Mark Yodice and the June Rise of Raging Waters

When knee deep in November, the idea of June rises in us much like summer comes on to schoolchildren and fills their nights with wonder and infinite longing. There’s something sublime in the architecture of the month, something that stirs the imagination and whets the palate. We make plans in June. We set forth and leave the shore. We dream about it in the onset of winter.

Guitarist/composer Mark Yodice has been making and arranging music since he learned to play at thirteen. His newest collection of original material, …of raging waters (released recently under the pseudonym the june rise), marks the arrival of a serious force in the landscape of contemporary instrumental music with ten gorgeous compositions that move through a myriad of emotional and sonic territories with deft skill, invention and grace.

Like a Rothko painting in which the sheer immensity of color masks the individual strokes that create it, Yodice’s work shines because of intricate playing beneath a gigantic artistic vision. Though he refers to it as “unapologetically bizarre” (which it is, at times, in a very beautiful and haunting way), one can hear the singularity of the various influences—Hungarian composers Béla Bartók and György Ligeti, 1950s jazz, South American rhythms, African kora music, funk, Americana and Björk, to name a few. They come together to create something new but comfortingly familiar, something from the future but stunningly evocative. The whole is greater than the parts, yes, but in Yodice’s music the parts are ever so important as well and (lucky for us) incredibly satisfying to the ear.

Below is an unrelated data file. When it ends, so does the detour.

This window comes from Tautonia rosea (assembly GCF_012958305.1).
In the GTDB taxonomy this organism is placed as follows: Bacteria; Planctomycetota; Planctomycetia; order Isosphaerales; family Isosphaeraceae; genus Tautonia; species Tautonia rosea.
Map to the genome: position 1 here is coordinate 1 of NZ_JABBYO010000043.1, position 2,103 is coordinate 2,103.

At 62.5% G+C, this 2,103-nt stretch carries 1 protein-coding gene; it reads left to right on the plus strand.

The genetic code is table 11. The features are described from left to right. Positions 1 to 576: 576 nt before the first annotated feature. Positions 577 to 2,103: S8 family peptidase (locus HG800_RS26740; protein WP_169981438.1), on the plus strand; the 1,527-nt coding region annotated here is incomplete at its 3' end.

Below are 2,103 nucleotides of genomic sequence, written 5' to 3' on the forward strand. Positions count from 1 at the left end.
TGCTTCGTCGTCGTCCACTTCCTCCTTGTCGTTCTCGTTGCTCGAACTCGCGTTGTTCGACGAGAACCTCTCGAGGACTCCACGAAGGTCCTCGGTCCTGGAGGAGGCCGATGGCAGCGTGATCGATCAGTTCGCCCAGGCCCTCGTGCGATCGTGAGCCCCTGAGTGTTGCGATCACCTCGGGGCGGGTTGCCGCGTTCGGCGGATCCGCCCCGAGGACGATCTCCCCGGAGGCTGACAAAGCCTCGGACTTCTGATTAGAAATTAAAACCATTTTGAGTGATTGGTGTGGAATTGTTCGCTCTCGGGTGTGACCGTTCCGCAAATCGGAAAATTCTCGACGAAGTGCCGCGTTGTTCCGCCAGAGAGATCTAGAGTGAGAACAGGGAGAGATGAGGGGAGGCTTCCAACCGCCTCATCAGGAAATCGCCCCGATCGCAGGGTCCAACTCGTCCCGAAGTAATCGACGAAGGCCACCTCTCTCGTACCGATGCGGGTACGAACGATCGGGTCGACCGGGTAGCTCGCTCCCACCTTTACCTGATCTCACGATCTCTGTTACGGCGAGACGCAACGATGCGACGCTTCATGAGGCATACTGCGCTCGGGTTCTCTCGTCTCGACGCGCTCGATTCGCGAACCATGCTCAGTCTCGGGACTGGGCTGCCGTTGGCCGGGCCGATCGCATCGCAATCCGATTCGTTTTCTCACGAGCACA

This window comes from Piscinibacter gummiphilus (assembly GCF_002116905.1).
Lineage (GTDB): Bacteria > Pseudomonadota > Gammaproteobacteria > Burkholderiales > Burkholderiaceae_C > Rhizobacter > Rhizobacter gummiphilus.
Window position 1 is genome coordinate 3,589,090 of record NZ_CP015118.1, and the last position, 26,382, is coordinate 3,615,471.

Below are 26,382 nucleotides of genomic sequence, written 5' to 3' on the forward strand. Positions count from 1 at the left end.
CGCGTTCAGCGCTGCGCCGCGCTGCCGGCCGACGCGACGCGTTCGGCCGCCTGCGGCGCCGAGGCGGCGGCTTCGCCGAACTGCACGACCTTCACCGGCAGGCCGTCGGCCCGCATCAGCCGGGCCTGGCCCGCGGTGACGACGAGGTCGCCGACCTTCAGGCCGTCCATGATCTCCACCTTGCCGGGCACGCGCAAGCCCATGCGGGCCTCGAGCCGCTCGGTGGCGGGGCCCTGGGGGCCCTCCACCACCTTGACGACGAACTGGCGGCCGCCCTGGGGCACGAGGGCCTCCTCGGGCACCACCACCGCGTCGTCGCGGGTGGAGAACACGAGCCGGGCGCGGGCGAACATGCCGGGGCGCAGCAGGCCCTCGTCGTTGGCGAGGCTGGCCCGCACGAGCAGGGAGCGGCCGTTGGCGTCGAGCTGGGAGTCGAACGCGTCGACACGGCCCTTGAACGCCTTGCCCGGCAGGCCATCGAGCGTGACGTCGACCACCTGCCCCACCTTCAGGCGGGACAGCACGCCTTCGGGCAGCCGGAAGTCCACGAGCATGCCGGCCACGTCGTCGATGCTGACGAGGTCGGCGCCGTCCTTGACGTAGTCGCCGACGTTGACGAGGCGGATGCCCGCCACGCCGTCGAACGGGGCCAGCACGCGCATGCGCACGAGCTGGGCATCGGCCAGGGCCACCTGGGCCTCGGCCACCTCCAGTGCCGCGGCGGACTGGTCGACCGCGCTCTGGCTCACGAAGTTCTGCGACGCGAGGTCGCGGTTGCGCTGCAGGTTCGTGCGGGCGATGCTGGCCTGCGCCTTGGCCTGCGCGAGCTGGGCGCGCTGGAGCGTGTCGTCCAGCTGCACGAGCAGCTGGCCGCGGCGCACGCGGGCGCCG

The paradox introduced early on in “The Good Lion” is echoed throughout the collection. The regality that charms us with primal beauty sitting in repose might tear us apart if we get too close. And so the story goes. Hushed harmonics (like the inside of a clock) are juxtaposed with booming percussion in “Pull the Arrow,” the warm guitar’s lullaby drizzled with lonely digitized feedback in “30 Feet Tall,” and on and on. One particularly poignant moment comes at the end of “Loveliest,” when the sweet arpeggiated melody is transformed into a sprightly jigsaw of rhythm and repetition. We eagerly follow the dizzying swoon.

The collection’s final two tracks “Brooklyn Sleep Prayer” and “Montauk, Summer Rain” embody the trajectory of Yodice’s life and career thus far. He was born in Queens and lived on eastern Long Island for several years before settling in Brooklyn. As it was for the New York City/Long Island poets and painters who came before him, this dichotomy of urban dreams and country dreams is integral in the formation of his artistic vision and sound, and at the core of …of raging waters’ inimitable beauty.

You can catch Mark Yodice at Rockwood Music Hall in NYC, November 5 at 4pm. Music from …of raging waters is currently available through the artist until an official release in February of 2012.

alan semerdjian

Alan Semerdjian is a writer, musician, English teacher, and occasional visual artist. Besides LI Pulse, his work has appeared in Newsday, Adbusters, Chain, The Lyric Review and numerous other print and online publications, anthologies, and chapbooks. His first full-length book of poetry is In the Architecture of Bone (Genpop Books 2009). You can visit him digitally at and find out about his music at